Sara Tij is an Advanced Driver Assistance Systems product specialist at Faurecia Clarion Electronics. Before this, she studied with the Renault Foundation at the Ecole des Mines Paristech and the Renault Technocentre.
According to the Department of Transport, around 327 billion miles were driven on the UK’s roads in the year ending September 2018. While car traffic was at its highest recorded level ever in the UK, our need to stay mobile is also driving widespread adoption of new means of personal transport, raising fresh concerns about safety for all road users. The latest technologies directly integrated into vehicles can go a long way towards improving some safety issues.
The streets and pavements of our major cities are starting to look like jungles teeming with new contraptions. Along with concerns about traffic congestion, people are turning to different ways of travelling, from electric bicycles to scooters and hoverboards to Segways. Global sales of electric two-wheel scooters are predicted to increase from 34.4 million in 2016 to 55 million in 2024, according to Global Market Insights, suggesting that our choices of transport will continue to evolve at a rapid rate.
While electric scooters offer cost benefits and convenience in traffic congested cities, they are also fuelling questions about whether we need to re-think road safety as cars and lorries share space with a wide and diverse range of new transport methods.
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Leveraging emerging technologies
The OCDE report ‘Science, Technology and Innovation Outlook 2018’ from November 2018 states that some recent technology developments have huge potential: artificial intelligence, machine learning and robotisation can bring considerable advantages, complementing human competence in an intelligent way.
Although fully self-driving cars are not yet on the roads, many new cars are designed with a range of autonomous features to make driving easier and safer. They have faster reaction times than humans and with V2X connectivity, will eventually communicate with other vehicles, road users and pedestrians to anticipate any dangers and know what is ahead.
In cars, camera and radar technologies, along with lidar (laser radar), are already being used to enhance driving experience and have particularly strong potential to improve elements of road safety. For example, the automated parking system in the Nissan Leaf helps avoid accidents caused by human error, by making it easier to detect pedestrians, cyclists and those on scooters in blind spots around the car. According to the latest statistics for road safety in 2017, 73 pedestrians and 10 cyclists were killed in Greater London and many more seriously injured. Potentially, some of these lives could have been saved using automated methods of detection.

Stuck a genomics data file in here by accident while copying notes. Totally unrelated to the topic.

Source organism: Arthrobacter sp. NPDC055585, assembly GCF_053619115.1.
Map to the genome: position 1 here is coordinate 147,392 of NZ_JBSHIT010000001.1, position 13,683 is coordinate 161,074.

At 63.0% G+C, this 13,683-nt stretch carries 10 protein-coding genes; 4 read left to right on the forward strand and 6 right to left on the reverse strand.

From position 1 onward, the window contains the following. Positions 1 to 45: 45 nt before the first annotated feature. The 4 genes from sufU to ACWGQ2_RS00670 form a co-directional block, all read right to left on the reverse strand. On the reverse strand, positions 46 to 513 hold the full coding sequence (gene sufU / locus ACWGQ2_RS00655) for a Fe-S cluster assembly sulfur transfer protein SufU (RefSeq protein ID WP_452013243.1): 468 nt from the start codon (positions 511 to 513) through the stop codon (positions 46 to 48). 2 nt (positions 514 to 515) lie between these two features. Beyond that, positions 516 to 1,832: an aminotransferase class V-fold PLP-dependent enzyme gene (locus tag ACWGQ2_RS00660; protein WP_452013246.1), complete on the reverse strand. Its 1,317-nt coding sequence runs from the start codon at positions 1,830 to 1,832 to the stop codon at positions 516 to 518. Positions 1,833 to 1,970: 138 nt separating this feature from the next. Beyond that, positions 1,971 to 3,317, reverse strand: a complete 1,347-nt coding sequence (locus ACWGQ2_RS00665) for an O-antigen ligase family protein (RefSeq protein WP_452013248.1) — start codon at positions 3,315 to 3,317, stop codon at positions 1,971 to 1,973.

These new technologies also make it possible to control speed as appropriate to the environment, keep vehicles moving in the correct direction, avoid collisions and visualise the area around the car to help with manoeuvres. Soon, they will even be able to analyse how tired a driver is as well as their concentration level, alerting or advising them to take a break before continuing their journey.
Safer mobility today
Vehicles using new technologies, whether cars, buses, vans or even heavy goods vehicles, are already available – and are becoming commonplace, offering safer mobility than ever before.
The roll-out of new technology in vehicles needs to be backed by regulation. One of the key initiatives for this is the extension of the European Commission’s list of obligatory components in personal and heavy goods vehicles. In April 2018, the European Union made the eCall emergency call system compulsory in all new cars sold within the EU. In addition, cruise control that reads and conforms to speed limit signs and a system that alerts the driver when they accidently stray from their lane are in discussion. The EU, governments and car manufacturers need to keep up the momentum on these regulations.
New car technologies are a fundamental part of building smart cities of the future. While autonomous vehicles still have a long way to go, intelligent features built into vehicles will inevitably help to vastly improve safety for all road users and establish a practical transport infrastructure.
Sara Tij, Advanced Driver Assistance Systems product specialist at Faurecia Clarion Electronics
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